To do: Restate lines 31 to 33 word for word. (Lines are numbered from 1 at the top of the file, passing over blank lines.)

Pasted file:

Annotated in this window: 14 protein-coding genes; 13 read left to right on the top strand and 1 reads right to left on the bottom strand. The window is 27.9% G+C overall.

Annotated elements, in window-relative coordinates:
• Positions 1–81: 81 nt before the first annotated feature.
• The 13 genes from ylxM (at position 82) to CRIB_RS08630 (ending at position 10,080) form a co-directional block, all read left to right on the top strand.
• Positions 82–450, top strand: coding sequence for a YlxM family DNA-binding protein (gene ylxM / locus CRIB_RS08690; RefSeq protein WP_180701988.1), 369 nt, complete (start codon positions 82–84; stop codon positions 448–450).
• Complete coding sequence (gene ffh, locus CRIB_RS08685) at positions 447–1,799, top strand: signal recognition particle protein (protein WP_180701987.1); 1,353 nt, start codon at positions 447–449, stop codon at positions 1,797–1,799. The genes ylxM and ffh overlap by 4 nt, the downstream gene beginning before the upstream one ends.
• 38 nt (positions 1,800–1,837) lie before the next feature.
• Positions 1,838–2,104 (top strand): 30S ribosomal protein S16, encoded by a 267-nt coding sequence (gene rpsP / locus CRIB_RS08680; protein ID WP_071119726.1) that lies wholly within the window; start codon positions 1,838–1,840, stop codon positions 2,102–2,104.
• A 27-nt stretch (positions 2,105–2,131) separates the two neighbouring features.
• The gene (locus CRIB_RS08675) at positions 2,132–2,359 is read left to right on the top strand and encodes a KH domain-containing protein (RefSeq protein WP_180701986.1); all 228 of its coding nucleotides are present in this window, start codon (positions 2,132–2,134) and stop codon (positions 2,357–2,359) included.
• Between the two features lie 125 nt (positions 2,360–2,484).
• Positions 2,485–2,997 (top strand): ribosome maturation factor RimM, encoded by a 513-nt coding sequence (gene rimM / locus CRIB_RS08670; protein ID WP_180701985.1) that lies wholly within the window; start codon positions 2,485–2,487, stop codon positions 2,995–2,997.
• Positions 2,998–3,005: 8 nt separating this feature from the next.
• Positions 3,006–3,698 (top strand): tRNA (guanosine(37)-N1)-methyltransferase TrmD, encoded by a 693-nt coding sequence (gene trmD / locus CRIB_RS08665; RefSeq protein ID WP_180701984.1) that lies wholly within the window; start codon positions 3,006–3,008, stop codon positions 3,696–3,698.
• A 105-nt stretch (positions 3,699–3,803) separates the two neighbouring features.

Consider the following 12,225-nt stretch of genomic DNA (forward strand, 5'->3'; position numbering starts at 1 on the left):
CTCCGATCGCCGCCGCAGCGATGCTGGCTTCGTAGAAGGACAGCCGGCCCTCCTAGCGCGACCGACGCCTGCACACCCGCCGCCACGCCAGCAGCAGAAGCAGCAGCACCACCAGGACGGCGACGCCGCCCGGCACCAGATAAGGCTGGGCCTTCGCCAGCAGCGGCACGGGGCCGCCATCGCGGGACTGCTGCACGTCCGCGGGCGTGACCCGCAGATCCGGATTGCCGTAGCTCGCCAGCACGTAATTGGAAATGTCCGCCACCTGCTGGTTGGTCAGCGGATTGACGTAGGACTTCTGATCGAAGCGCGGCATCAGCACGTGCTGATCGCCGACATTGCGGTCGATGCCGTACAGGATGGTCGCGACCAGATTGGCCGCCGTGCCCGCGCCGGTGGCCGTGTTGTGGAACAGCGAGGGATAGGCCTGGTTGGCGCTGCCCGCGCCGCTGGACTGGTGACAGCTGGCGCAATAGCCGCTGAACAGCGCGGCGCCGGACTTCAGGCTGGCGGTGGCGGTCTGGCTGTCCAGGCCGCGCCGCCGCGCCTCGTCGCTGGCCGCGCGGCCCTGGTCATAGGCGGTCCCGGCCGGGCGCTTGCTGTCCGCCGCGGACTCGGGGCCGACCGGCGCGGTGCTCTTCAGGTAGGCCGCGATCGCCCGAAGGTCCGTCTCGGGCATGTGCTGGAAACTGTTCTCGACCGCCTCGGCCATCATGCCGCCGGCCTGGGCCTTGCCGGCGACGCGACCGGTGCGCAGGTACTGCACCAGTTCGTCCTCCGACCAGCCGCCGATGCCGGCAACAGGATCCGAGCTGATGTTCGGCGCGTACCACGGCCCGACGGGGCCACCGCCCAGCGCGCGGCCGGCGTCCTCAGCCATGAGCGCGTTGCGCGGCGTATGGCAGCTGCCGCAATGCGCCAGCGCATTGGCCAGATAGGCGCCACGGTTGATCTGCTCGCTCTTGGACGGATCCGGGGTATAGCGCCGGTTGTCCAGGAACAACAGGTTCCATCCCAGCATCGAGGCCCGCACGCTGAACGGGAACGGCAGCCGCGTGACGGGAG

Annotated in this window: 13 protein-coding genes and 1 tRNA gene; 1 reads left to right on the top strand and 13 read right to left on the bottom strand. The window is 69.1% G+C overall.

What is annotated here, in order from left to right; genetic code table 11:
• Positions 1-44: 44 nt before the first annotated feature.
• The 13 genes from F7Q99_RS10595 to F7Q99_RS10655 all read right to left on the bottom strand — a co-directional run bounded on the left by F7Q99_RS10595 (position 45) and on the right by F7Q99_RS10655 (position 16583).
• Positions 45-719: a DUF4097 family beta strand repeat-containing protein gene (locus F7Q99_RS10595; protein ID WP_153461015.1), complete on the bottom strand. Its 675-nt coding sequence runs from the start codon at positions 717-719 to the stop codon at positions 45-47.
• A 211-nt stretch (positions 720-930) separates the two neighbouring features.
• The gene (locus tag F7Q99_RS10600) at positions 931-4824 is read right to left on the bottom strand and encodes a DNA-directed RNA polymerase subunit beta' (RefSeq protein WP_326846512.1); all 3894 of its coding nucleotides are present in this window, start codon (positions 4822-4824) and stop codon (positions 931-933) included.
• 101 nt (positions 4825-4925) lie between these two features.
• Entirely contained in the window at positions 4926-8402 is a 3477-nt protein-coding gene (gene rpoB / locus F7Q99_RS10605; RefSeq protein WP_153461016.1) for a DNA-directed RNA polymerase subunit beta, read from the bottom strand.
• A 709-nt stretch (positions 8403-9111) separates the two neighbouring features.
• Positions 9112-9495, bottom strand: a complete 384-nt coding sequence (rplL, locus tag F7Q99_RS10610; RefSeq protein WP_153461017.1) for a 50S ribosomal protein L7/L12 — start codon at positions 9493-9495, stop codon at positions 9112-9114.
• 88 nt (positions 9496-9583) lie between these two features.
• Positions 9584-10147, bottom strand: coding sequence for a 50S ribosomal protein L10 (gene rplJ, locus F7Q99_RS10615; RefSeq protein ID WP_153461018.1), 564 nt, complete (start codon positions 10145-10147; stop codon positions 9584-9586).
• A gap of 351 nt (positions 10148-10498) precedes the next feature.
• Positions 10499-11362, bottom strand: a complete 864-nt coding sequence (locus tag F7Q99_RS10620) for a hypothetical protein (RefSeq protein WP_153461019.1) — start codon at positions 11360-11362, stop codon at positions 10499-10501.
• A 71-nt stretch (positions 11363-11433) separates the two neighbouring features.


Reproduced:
• A gap of 351 nt (positions 10148-10498) precedes the next feature.
• Positions 10499-11362, bottom strand: a complete 864-nt coding sequence (locus tag F7Q99_RS10620) for a hypothetical protein (RefSeq protein WP_153461019.1) — start codon at positions 11360-11362, stop codon at positions 10499-10501.
• A 71-nt stretch (positions 11363-11433) separates the two neighbouring features.